Runoffs Around The Bend For Railroad Commission Hopefuls

Mar 22, 2016

Two Democrats and two Republicans hope to be on statewide ballots in November for a vacant seat on the three-person Railroad Commission of Texas.

  Audio transcript

Nine weeks from today is May 24th. That's runoff Tuesday in Texas, when party primary races that weren't decided in March will be determined in runoff's between the top two finishers. Earlier this month on North By Northeast, we discussed the two East Texas Republicans who are running for their party's nomination to replace fellow Republican Thomas Ratliff on the State Board of Education.  

There are a few other state government races that Northeast Texas Republicans and Democrats can help decide in two months. We have one State Senate and one State House of Representatives nomination still up for grabs. But first, something different.

As longtime Texas government watchers know, the Texas Railroad Commission is the agency that spends most of its time regulating the state's oil and gas industry. There's a place coming open on the commission.  

David Porter, a Republican who's served the agency since 2010, will be retiring after having served as Railroad Commission chairman. Porter is best known for his work on the the Eagle Ford Shale Task Force. After this month's primaries, two Republicans and two Democrats have a shot at the open seat. On the GOP side, Houston-area real estate executive Gary Gates got the most votes. Gates also spent the most money on his campaign - over a million dollars. It wasn't his first run for office - Gates has run four times for the Texas Legislature without success. He'll face second-place Republican Wayne Christian, who hails from Deep East Texas. Christian is a former president of the Texas Conservative Coalition and served in the Texas Legislature from 1996 to 2012.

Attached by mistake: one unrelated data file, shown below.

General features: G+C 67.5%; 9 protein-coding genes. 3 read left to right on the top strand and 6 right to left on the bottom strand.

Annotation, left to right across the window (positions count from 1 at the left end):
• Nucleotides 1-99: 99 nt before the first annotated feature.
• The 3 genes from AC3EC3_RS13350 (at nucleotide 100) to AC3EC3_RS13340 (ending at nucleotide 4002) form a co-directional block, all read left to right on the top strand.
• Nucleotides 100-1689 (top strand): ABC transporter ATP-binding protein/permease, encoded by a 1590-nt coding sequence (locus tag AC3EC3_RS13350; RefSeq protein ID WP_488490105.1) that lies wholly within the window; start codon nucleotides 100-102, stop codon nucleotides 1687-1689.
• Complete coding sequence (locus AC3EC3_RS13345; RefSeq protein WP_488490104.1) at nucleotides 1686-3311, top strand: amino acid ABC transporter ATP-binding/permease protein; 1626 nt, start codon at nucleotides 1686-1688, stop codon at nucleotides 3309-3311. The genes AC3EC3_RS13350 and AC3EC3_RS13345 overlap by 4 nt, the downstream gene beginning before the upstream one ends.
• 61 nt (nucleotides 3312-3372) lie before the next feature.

On the Democratic side, Grady Yarbrough is a retired teacher from San Antonio who ran for the U.S. Senate in 2012 and lost the Democratic Party runoff to Paul Sadler. Yarbrough finished first and was followed by Cody Garrett. Garrett is a former print media and television reporter from Austin.

Whichever two candidates win their parties' runoffs in May will have a chance to join the three-person governing body of The Railroad Commission of Texas. Commissioners serve six-year terms and one seat is contested every two years. Christi Craddick and Ryan Sitton did not have to defend their seats this election year. In addition to oil and gas, the commission also regulates the mining industry and pipeline safety in Texas. Despite its name, the agency no longer regulates railroads. A bill to rename the Railroad Commission was introduced in 2013, but did not pass. The bill included other measures presented as reforms.

Speaking of crude oil, it's recovered after having bottomed out near the 30-dollar mark recently. Today, West Texas Intermediate Crude was selling for just more than 41 dollars per barrel. For KETR News, this is Mark Haslett.